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#73463 - 06/19/02 11:57 AM surprise
wwh Offline
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Registered: 01/18/01
Posts: 13858
"Abeyance really means something gaped after (French, bayer, to gape). The allusion is to men standing with their mouths open, in expectation of some sight about to appear." From Dict.Phrase and Fable

http://www.bootlegbooks.com/Reference/PhraseAndFable/data/115.html

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#73464 - 06/19/02 03:11 PM Re: surprise
wwh Offline
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Registered: 01/18/01
Posts: 13858
Acme The crisis of a disease. Old medical writers used to divide the progress of a disease into four periods: the ar-che, or beginning; the anabasis, or increase, the acme, or term of its utmost violence, and the pa-rac-me, or decline. Figuratively, the highest point of anything.

"anabasis" as a term for stage of an illness I never heard of before I remember it only from:
Xenophon: Anabasis, or March Up Country



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#73465 - 06/19/02 03:18 PM Re: surprise
wwh Offline
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Registered: 01/18/01
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Acrobat means one who goes on his extremities , or uses only the tips of his fingers and toes in moving
about. (It is from the two Greek words, akros baino, to go on the extremities of one's limbs.)



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#73466 - 06/19/02 04:19 PM Re: surprise
Wordwind Offline
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Registered: 09/30/01
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Loc: Piedmont Region of Virginia, U...
Yes, these are surprises, wwh. Acrobats have always seemed to go to extremeties in my way of thinking. Especially the ones who move upward to flying in the air. It makes me nuts thinking about the things they do, especially the ones who have done so without nets. Nuts without nets. Deaths without nets. Come to think of it, would you still call the person who is a highwire artist an acrobat? And is there any connection between "baino" and the bat itself that truly does go flying through the air with the greatest of ease?


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#73467 - 06/19/02 04:20 PM Re: surprise
wwh Offline
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Registered: 01/18/01
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I have never before seen translation of "auto da f"


Act of Faith (auto da f) in Spain, is a day set apart by the Inquisition for the punishment of heretics, and
the absolution of those who renounce their heretical doctrines. The sentence of the Inquisition is also so
called; and so is the ceremony of burning, or otherwise torturing the condemned.



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#73468 - 06/19/02 04:23 PM Re: surprise
Wordwind Offline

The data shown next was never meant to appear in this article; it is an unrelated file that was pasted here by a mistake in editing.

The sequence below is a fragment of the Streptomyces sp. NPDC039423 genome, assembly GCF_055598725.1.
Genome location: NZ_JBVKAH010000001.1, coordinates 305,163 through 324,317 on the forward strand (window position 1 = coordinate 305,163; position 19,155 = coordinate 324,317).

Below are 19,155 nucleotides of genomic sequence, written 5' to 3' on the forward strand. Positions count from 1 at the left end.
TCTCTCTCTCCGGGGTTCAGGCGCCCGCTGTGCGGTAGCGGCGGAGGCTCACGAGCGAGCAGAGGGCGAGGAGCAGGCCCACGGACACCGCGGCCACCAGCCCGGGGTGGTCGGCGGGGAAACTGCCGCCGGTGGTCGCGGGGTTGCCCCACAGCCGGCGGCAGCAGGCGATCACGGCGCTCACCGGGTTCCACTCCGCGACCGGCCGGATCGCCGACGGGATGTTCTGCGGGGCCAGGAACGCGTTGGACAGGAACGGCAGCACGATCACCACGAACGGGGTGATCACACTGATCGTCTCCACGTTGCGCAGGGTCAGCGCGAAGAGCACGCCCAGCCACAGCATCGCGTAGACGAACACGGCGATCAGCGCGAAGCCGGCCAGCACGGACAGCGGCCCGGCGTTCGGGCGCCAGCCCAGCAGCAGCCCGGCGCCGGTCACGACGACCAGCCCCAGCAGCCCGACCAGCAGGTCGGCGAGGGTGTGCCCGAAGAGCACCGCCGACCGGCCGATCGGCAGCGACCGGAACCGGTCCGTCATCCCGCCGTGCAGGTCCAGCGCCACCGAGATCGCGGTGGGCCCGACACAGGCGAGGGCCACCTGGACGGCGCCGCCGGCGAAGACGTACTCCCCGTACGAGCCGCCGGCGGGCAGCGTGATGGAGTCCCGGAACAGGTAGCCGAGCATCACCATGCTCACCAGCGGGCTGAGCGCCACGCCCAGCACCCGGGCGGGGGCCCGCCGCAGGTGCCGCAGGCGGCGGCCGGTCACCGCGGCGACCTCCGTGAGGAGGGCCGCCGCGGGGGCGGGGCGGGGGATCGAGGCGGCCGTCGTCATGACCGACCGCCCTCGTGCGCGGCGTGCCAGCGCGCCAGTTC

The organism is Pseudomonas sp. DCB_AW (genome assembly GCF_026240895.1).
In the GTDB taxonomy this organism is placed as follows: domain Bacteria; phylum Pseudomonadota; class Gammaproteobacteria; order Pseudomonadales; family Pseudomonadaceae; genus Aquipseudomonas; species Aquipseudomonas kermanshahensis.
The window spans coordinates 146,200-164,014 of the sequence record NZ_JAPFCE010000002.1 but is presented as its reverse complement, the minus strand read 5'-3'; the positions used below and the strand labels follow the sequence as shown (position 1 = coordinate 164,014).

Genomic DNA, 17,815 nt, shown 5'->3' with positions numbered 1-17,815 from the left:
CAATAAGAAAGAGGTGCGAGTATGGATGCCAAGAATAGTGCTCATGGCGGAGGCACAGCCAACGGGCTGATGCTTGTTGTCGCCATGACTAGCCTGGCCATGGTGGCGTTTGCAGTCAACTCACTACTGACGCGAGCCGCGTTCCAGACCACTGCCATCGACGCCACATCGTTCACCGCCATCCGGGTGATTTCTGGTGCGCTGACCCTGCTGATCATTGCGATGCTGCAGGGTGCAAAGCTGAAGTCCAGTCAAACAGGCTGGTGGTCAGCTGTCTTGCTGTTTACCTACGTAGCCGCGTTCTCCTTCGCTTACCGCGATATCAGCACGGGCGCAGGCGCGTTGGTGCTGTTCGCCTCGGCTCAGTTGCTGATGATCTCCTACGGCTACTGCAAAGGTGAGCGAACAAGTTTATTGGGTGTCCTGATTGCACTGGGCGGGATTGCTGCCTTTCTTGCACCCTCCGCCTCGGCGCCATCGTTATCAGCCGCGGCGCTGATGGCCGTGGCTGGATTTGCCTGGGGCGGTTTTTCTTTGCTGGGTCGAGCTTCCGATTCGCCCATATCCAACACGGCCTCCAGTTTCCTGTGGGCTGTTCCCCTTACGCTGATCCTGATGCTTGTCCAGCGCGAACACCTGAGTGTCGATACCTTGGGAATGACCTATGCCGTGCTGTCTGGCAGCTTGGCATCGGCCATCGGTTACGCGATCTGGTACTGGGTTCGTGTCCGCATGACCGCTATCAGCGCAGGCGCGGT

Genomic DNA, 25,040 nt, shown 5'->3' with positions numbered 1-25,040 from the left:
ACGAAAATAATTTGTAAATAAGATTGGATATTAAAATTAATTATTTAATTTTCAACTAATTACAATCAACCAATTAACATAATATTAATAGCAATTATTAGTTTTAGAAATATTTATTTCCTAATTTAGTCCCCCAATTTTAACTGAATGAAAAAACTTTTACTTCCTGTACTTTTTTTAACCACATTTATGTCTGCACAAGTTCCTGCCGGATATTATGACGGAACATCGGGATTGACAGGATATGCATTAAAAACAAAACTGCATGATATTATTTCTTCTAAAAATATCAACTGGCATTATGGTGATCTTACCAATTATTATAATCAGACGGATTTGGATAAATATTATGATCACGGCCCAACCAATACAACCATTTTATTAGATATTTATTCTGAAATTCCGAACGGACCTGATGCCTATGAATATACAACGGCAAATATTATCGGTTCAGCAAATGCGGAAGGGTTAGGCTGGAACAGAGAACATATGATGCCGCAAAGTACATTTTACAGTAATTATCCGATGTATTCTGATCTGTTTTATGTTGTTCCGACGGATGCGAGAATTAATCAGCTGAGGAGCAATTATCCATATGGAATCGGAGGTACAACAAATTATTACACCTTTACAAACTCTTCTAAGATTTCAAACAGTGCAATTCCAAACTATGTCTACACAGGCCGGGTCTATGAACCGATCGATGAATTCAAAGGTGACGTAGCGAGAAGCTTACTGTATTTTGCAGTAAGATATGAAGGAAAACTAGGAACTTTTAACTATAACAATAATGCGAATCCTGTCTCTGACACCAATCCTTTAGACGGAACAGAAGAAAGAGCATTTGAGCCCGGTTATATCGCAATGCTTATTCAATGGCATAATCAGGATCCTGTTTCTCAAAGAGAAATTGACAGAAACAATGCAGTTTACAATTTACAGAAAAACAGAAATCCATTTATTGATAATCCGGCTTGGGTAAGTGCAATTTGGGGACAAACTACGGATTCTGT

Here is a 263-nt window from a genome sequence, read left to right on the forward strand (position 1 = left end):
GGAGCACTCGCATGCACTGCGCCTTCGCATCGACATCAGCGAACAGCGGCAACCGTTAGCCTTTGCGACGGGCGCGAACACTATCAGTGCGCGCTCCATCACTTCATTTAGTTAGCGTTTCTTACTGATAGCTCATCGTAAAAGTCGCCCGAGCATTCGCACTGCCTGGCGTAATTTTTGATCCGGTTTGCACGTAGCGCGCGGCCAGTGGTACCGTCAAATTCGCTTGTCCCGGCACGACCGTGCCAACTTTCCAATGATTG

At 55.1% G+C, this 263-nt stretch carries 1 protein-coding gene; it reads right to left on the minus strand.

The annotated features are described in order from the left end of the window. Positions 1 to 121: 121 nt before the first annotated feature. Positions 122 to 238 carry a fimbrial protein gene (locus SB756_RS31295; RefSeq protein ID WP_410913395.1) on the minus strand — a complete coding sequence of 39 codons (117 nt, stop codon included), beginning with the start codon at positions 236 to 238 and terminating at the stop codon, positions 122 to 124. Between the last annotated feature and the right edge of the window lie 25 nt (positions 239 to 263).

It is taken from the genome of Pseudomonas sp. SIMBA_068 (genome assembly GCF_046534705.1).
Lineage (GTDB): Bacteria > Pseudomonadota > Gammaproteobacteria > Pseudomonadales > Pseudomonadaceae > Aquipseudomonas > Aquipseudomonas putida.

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Registered: 09/30/01
Posts: 6296
Loc: Piedmont Region of Virginia, U...
Where in the "a's" are you reading, wwh?


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#73469 - 06/19/02 05:31 PM Re: surprise
wwh Offline
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Registered: 01/18/01
Posts: 13858
Dear WW: I'm at "adore" . It surprised me:

Adore (2 syl.) means to "carry to one's mouth" "to kiss" (ad-os, ad-orare). The Romans performed
adoration by placing their right hand on their mouth and bowing. The Greeks paid adoration to kings by
putting the royal robe to their lips. The Jews kissed in homage: thus God said to Elijah he had 7,000 in
Israel who had not bowed unto Baal, "every mouth which hath not kissed him" (1 Kings xix. 18; see also
Hos. xiii. 2). "Kiss the Son lest He be angry" (Psalm ii. 12), means worship, reverence the Son. Even in
England we do homage by kissing the hand of the sovereign.


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#73470 - 06/19/02 05:35 PM Re: surprise
wwh Offline
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Registered: 01/18/01
Posts: 13858
I never thought of this before:

Adroit properly means "to the right" (French, droite). The French call a person who is not adroit
gauche (left-handed), meaning awkward, boorish.



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#73471 - 06/19/02 05:47 PM Re: surprise
wwh Offline
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Registered: 01/18/01
Posts: 13858
olic Digamma An ancient Greek letter (F), sounded like our w. Thus oinos with the digamma was
sounded woinos; whence the Latin vinum, our wine. Gamma, or g, hence digamma = double g.


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#73472 - 06/19/02 05:59 PM Re: surprise
wwh Offline
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Registered: 01/18/01
Posts: 13858
Affront properly means to stand front to front. In savage nations opposing armies draw up front to front
before they begin hostilities, and by grimaces, sounds, words, and all conceivable means, try to provoke
and terrify their vis--vis. When this "affronting" is over, the adversaries rush against each other, and the
fight begins in earnest.

Affront. A salute; a coming in front of another to salute.

"Only, sir, this I must caution you of, in your affront, or salute, never to move your hat." -


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